*Source: the web
*Source: the web
Sticking to the status quo.
Somewhere along the line, someone made a call that conducting, let's say, 10 interviews was the way to go when hiring a developer. Everyone got on board, and this practice stuck around even if the person who initiated it is no longer with the company. It's like an outdated tradition that just won't let go, and it's high time we reevaluate and break free from it.
Let's talk about another common challenge: the absence of data-driven decision-making. A lot of companies find it tricky to pinpoint the right time when they've collected enough information to make a solid call. It's crucial to grasp the return on investment (ROI) in terms of the insights gained from each extra interview. We need to know when we're hitting the sweet spot and not just going on an interview spree without a clear plan.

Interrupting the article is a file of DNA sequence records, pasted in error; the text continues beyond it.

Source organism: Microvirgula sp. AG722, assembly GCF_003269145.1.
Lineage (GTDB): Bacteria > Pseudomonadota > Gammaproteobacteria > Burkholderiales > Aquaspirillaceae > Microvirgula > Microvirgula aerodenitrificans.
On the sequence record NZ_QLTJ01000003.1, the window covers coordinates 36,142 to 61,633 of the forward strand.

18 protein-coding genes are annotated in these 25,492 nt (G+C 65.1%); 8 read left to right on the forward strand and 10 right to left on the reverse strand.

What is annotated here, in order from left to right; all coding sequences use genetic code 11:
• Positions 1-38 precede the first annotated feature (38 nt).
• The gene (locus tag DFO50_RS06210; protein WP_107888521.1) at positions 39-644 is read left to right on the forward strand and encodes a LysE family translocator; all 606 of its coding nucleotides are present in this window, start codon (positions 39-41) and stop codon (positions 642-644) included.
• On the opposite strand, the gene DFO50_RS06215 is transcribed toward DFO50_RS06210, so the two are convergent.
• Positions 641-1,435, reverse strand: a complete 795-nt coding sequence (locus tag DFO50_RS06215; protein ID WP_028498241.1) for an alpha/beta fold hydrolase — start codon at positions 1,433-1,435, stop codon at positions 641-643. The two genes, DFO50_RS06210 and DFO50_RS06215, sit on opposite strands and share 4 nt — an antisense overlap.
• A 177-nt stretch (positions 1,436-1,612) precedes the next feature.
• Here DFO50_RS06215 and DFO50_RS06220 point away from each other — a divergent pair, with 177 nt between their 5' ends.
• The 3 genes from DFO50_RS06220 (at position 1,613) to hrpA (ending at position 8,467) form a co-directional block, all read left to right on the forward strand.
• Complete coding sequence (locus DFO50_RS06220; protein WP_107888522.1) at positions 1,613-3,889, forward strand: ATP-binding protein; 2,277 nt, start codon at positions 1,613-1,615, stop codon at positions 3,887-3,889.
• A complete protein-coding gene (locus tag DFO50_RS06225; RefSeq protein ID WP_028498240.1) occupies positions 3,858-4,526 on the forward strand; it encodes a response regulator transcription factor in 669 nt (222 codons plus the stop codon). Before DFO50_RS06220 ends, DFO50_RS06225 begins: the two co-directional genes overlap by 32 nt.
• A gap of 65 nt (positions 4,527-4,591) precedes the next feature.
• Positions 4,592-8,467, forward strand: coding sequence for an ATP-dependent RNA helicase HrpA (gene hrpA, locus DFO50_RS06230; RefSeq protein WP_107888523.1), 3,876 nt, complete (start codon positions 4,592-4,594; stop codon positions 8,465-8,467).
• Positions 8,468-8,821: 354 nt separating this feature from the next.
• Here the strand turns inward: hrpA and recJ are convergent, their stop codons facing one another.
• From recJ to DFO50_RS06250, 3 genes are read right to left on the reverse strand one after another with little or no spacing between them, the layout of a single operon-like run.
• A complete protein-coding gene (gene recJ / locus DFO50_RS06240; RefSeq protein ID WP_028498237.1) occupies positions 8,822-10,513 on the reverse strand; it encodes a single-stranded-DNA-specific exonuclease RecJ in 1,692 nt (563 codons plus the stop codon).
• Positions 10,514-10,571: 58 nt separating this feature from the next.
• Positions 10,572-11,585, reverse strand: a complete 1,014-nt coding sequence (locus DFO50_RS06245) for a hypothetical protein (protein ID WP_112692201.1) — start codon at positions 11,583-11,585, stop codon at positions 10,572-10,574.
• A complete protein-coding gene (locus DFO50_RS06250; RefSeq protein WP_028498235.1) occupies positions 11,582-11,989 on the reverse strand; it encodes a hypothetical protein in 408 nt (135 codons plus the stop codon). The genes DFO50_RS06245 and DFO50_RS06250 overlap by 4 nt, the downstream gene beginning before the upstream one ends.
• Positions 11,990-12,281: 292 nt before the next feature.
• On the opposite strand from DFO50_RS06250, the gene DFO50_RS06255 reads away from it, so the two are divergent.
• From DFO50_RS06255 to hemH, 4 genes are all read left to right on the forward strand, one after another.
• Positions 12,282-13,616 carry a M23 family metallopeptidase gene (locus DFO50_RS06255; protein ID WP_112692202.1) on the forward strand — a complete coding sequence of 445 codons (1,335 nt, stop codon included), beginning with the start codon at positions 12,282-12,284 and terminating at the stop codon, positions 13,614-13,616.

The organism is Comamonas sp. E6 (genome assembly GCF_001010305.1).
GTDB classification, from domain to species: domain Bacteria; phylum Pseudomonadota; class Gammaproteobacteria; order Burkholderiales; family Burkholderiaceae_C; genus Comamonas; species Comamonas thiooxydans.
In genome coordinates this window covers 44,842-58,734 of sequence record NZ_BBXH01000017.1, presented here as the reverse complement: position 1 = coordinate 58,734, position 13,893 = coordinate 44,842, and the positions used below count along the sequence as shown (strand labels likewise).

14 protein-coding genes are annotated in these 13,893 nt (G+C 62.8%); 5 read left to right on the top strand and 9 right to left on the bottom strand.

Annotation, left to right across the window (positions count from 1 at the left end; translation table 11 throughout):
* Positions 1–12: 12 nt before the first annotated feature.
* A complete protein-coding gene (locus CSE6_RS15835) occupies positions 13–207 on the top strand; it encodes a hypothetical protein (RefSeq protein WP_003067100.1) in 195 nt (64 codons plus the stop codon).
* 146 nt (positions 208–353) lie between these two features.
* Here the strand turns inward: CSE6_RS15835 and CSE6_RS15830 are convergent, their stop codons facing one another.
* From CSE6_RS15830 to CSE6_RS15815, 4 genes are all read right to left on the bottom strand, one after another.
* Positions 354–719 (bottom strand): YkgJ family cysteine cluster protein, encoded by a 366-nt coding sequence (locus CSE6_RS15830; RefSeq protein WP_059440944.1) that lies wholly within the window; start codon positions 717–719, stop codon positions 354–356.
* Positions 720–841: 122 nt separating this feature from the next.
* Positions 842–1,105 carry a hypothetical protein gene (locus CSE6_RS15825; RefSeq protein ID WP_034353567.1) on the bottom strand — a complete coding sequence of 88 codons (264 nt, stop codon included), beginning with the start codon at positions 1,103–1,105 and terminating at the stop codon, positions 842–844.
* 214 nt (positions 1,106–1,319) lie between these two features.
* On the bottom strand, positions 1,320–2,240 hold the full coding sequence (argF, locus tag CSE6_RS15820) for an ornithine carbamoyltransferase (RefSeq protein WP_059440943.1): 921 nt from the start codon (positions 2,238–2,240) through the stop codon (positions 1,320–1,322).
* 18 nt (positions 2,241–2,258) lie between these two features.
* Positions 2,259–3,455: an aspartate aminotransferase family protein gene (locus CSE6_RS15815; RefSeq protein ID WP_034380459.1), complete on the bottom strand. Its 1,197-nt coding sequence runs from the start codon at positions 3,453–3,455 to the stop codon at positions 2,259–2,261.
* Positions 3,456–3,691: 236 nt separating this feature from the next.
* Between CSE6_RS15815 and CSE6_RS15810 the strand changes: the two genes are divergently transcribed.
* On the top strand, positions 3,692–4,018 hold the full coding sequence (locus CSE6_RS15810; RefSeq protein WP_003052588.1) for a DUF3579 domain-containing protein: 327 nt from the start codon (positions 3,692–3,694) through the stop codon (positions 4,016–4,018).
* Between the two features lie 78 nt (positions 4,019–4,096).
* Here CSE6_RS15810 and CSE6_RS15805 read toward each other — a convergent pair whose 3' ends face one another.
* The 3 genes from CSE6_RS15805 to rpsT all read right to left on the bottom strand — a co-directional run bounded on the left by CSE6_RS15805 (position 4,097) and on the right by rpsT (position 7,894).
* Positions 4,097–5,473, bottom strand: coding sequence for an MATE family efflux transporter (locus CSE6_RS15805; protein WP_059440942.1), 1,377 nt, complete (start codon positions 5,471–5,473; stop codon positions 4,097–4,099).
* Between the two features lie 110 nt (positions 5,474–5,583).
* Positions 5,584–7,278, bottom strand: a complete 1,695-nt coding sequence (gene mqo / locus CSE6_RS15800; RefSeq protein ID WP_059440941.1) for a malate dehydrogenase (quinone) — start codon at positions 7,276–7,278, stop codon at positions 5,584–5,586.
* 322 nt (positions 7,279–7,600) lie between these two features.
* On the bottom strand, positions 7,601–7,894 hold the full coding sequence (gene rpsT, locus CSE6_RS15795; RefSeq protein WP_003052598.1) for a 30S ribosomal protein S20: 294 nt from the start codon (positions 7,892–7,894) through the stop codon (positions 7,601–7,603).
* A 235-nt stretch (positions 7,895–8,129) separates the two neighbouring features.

*Picture source: the web.
Social loafing and decision avoidance
When there are multiple stakeholders involved, some individuals tend to shy away from taking decisive action. Instead, they prefer to spread the responsibility by adding more rounds of interviews. It's like a way of passing the baton to others, leading to prolonged and sometimes never-ending interview processes.
*Picture source: the web
Welcome to the second post in our series.
The second skill we will discuss is critical thinking: Does the candidate have the ability to ask critical questions, look at things from different perspectives, play the "devil's advocate," and conduct meaningful analysis to make informed decisions?
Questions indicating high critical thinking:
Questions indicating low critical thinking:
“I did 6 interviews in one week, they ghosted me afterwards”
*from the web